Understanding Autism and other Developmental Disabilities
If you’re reading this, chances are good you are close to an individual who either has a developmental disability or you suspect may have one. Recognizing and responding to developmental disabilities takes patience, creativity, and willingness to try novel approaches. If you are a parent caring for someone with a DD child – and are unfamiliar with this world – you probably have a lot of questions.
- Why doesn’t my child respond to situations like others?
- Why doesn’t my child show interest in the activities others enjoy?
- Why doesn’t my child want to be held? Or, why does my child hug everyone all the time?
- Why does my child require so much repetition?
- Why doesn’t my child smile or talk?
Everyone is different and everyone’s list of questions will vary. But – the number one question I had when I was starting to realize that I needed extra support for my daughter was:
As someone who had virtually no experience with mental and developmental differences, I got quite an education when my daughter was born – and didn’t react to anything in a predictable way. The parenting styles my husband and I used on her three older siblings didn’t work on her. Getting her to answer a question was impossible and painful. Yet, we persisted in applying all the typical rewards and punishments to try to influence the outcome we wanted. They didn’t matter. Whether it was a gold star or a time out – she didn’t care. As the school years progressed, she was put into a resource room with others who displayed learning differences. She was put on an IEP (Individual Education Plan). I had no idea what this resource room was for and what and IEP did.
Family members trying to be helpful told us she’d grow out of it. When I suspected autism, I was told “no way; she looks normal.” When I took her to a few different psychologists, I got a few different evaluations. When I spoke with her teachers, they told me she’d be lucky to hit a fourth-grade reading level and that I should look into other programs for her – possibly for her entire life. Some doctors tried prescribing medications to help her moods. She refused to take them.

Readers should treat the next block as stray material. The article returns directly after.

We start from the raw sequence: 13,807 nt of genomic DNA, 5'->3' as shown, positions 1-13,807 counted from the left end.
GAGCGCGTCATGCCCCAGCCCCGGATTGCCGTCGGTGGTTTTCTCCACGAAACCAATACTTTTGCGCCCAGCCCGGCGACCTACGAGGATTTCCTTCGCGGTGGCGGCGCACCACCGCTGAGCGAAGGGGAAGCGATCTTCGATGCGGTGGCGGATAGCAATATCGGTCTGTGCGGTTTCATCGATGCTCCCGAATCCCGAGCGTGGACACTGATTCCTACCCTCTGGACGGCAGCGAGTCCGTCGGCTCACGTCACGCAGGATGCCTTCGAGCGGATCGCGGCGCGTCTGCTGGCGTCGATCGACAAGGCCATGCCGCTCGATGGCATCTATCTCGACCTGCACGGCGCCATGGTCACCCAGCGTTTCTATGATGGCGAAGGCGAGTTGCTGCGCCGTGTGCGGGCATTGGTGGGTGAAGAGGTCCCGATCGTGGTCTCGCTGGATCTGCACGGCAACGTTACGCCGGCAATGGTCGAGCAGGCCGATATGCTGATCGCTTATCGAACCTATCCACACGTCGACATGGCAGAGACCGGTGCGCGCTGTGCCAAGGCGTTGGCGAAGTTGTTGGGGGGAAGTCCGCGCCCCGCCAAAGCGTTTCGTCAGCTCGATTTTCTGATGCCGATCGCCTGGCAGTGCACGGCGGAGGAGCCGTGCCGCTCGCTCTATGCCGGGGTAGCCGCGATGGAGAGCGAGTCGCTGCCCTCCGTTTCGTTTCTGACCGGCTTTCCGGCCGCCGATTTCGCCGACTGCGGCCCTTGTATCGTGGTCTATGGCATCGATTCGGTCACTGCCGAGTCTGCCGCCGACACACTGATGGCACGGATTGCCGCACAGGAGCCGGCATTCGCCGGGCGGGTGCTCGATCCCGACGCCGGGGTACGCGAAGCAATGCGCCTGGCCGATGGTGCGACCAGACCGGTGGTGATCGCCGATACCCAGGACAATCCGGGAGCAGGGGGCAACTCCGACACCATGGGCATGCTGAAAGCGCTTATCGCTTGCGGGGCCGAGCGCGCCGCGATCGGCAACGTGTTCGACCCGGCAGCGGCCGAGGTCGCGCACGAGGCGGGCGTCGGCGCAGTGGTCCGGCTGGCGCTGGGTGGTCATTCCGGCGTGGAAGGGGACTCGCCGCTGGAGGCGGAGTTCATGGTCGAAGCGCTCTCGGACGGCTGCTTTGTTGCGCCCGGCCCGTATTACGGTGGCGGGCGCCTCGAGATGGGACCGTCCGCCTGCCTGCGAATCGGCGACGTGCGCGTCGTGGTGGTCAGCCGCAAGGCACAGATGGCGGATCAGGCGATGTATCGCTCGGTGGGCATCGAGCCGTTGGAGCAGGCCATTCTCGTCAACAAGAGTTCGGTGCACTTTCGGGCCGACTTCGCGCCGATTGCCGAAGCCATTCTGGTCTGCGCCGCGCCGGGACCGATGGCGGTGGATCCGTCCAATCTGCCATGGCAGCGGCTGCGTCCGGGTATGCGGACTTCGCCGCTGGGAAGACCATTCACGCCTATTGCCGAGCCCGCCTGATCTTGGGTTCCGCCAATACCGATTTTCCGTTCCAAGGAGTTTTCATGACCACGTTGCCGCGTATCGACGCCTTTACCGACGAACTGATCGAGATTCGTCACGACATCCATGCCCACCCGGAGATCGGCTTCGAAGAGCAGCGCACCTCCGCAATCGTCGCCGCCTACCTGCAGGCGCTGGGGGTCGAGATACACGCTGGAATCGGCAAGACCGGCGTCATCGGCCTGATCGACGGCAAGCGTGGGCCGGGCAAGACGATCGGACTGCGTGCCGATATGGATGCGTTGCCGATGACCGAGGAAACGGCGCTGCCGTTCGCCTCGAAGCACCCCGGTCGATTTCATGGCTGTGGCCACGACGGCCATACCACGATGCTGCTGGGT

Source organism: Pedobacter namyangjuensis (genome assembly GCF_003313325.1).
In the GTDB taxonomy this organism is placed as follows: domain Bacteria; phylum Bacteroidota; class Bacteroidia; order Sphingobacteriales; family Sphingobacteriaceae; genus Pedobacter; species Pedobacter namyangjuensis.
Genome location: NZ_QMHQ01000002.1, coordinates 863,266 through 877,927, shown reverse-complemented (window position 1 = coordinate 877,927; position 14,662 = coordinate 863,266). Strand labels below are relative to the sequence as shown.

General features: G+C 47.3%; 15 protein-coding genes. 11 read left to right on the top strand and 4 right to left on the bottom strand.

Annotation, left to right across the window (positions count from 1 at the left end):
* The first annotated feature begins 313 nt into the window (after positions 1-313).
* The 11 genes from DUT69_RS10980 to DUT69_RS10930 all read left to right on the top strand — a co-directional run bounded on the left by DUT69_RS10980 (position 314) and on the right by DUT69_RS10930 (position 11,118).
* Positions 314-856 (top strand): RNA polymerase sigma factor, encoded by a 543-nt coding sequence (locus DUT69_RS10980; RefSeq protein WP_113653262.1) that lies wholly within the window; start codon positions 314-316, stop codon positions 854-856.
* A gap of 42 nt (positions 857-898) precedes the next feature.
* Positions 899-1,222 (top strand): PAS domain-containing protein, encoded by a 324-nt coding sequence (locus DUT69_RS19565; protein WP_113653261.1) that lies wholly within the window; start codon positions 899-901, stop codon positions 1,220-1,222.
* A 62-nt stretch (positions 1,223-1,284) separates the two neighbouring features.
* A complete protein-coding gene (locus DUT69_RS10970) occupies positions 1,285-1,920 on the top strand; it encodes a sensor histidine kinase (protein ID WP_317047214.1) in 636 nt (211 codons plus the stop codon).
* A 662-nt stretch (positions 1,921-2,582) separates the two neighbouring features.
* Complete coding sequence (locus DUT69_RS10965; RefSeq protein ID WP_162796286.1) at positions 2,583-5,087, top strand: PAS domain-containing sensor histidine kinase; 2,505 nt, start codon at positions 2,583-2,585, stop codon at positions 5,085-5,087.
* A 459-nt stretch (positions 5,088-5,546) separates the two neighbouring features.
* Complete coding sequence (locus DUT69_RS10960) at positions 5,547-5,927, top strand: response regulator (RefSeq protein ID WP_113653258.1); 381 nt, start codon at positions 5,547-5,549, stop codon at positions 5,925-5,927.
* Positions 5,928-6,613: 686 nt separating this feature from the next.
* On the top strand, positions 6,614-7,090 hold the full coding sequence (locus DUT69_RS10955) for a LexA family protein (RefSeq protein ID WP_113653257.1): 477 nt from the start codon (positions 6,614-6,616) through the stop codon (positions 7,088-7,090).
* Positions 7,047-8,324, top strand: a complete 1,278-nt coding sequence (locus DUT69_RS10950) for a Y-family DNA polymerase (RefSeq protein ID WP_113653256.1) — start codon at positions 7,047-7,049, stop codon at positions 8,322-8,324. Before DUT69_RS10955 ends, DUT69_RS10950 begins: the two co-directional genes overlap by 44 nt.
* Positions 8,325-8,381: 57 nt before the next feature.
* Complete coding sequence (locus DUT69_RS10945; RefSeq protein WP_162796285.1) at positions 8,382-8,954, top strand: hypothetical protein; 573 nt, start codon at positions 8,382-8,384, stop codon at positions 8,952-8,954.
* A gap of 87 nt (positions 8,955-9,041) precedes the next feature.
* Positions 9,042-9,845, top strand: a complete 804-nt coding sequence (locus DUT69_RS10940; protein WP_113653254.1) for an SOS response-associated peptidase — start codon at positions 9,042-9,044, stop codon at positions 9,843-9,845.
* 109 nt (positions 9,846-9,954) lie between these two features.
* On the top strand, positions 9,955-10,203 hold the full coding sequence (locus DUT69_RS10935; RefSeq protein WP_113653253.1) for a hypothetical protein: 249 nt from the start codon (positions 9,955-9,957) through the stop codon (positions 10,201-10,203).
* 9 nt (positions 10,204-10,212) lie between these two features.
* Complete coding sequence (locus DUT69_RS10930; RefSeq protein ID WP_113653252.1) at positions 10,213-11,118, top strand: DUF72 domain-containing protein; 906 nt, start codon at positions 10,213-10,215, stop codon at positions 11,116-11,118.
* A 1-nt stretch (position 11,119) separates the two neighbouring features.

What she did do was draw. And color. And paint. And cut up papers and towels and blankets and tape them into sculptures. As I noticed the things that triggered a sense of calm and accomplishment for her, I learned that the more of these I could provide, the better off we all were.
Let me cut to the chase. There is no silver bullet. There are no magic formulas. But – there are plenty of resources for people who know what questions to ask and where to look – neither of which were apparent to me as my daughter was growing up. I started NPower to share what I’ve learned with others – and to chip away at the ridiculous stigma that people with learning differences should be cured. They are who they are – and the sole onus shouldn’t be put upon them to adjust to fit into our world. But, help is available so that parents can encourage their children with differences to make the most of their potential and enjoy their lives.
As it turned out, my daughter got a diagnosis of autism when she was in middle school. This formality opened up several doors for her at school. She was able to get more resources and help. She qualified for job coaching through DODD. We explored every option that was presented and chose the ones that made the most sense. Fortunately, we had a good school system and teachers who cared.
Today, she’s 21 and is reading at an eighth-grade level, which we were told would never happen. (She’s reading Harry Potter now!) She’s got tons of gumption, works two part-time jobs, takes long runs and creates intricate, colorful art. She qualifies for assistance through our county DD Board – and their services have enriched her life far beyond what I would have been able to do without the diagnosis and supports through the school.
I realize my story is only one story. Other scenarios require different approaches and sets of expectations. But, the one thing all families affected by a developmental disability share is a sense of uncertainty. Improving her life remains a constant, and I’m still asking: What can I do to improve my child’s life as well as everyone’s in this household? My goal is to keep learning and adapting – making every day the best it can be.
Future blog posts will address these questions and share ideas on how to navigate the DD world.